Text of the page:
Why I Give

by Kimberlee Conway-Ireton, Bethany member and author

O God, who art the author of peace and lover of concord, in knowledge of whom standeth our eternal life, whose service is perfect freedom; Defend us thy humble servants in all assaults of our enemies; that we, surely trusting in thy defence, may not fear the power of any adversaries, through the might of Jesus Christ our Lord. Amen. —Second Collect for Morning Prayer, Book of Common Prayer

My husband, Doug, and I talked several times about our financial journey from debt to freedom. One of the greatest joys of living within your means and managing your money (rather than having your money manage you) is that it frees you up to give with joy. Tithing is, on the one hand, an act of obedience, but it is also an act of freedom and joy.

Christianity is chock full of paradoxes, and this is another of them—that God commands our obedience, and yet we can only truly obey in freedom. As the collect says, God’s service is perfect freedom.

Financial giving is one of the ways we participate in God’s service. It’s one of the ways that we participate in bringing “up there down here,” as Eugene Peterson’s version of the Lord’s Prayer has it. In our finitude, Doug and I can do very little to help God’s kingdom come. But that little is all that God requires.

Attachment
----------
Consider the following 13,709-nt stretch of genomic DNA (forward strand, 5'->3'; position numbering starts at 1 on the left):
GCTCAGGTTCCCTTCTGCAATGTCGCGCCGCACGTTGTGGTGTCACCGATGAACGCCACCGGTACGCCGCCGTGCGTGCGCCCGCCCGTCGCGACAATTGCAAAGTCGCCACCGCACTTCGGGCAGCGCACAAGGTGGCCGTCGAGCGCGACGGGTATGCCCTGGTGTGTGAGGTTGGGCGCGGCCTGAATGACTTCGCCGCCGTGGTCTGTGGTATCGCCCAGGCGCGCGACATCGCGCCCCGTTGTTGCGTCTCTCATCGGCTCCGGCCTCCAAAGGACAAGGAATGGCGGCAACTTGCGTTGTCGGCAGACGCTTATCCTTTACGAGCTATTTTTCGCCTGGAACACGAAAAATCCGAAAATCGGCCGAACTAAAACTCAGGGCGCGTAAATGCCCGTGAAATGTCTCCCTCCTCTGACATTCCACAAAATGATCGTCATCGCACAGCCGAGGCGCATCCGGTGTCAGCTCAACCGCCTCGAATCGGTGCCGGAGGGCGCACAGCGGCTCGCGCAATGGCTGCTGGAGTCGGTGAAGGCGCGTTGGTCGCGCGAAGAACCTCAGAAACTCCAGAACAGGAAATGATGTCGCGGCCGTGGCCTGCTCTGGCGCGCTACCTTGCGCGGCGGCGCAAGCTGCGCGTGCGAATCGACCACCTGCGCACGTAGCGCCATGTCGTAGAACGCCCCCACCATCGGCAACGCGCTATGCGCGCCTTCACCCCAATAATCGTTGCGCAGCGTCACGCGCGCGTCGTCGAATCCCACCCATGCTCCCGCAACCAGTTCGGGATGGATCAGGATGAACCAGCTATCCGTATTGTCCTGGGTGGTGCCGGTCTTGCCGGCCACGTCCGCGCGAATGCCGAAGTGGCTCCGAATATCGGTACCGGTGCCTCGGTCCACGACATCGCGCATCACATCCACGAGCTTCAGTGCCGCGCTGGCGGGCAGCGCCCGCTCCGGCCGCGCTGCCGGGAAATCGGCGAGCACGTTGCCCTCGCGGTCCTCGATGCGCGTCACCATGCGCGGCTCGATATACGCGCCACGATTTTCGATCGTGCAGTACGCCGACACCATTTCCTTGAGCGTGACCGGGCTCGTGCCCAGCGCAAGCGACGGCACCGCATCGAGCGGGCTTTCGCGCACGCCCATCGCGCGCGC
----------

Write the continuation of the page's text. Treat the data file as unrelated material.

On the day that we were married, Dan Baumgartner read the story of the loaves and the fishes at our wedding, and he charged us to always remember that Jesus is more than enough. When we fill out our pledge card each year, it is like giving a couple of loaves and a few fish for God to use through Bethany. It’s not much; it’s simply what we have. And look what God does—uses it to provide:

•   income for our pastors and staff

•   heat for our building

•   art and craft supplies for our kids

•   food for Wednesday Night Dinners

•   support for mission partners around the world.

Doug and I cannot personally be involved in all of those things—nor can you—but when we give our loaves and our fish, God does something wonderful. He multiplies it. He makes it possible for me, despite my finitude, to participate in Christ’s Gift Academy and John Perkins’ racial reconciliation work and Bible translation and literacy initiatives and feeding the hungry. The money we give—our little loaves and fish, offered faithfully, obediently, and joyfully—allows us to be part of supporting so much goodness, so many instances of God’s kingdom coming on earth as it is in Heaven.

As you think and pray about giving to Bethany next year, may I encourage you to remember that your loaf—or half a loaf if that’s all you’ve got—is what God starts with. All Jesus’ miracles began with something—water, fish, bread—something that was not enough…and Jesus transformed it into more than enough. This is why I give: because I love to see the miracles unfold, and I love to know that I played a part in bringing them to pass.

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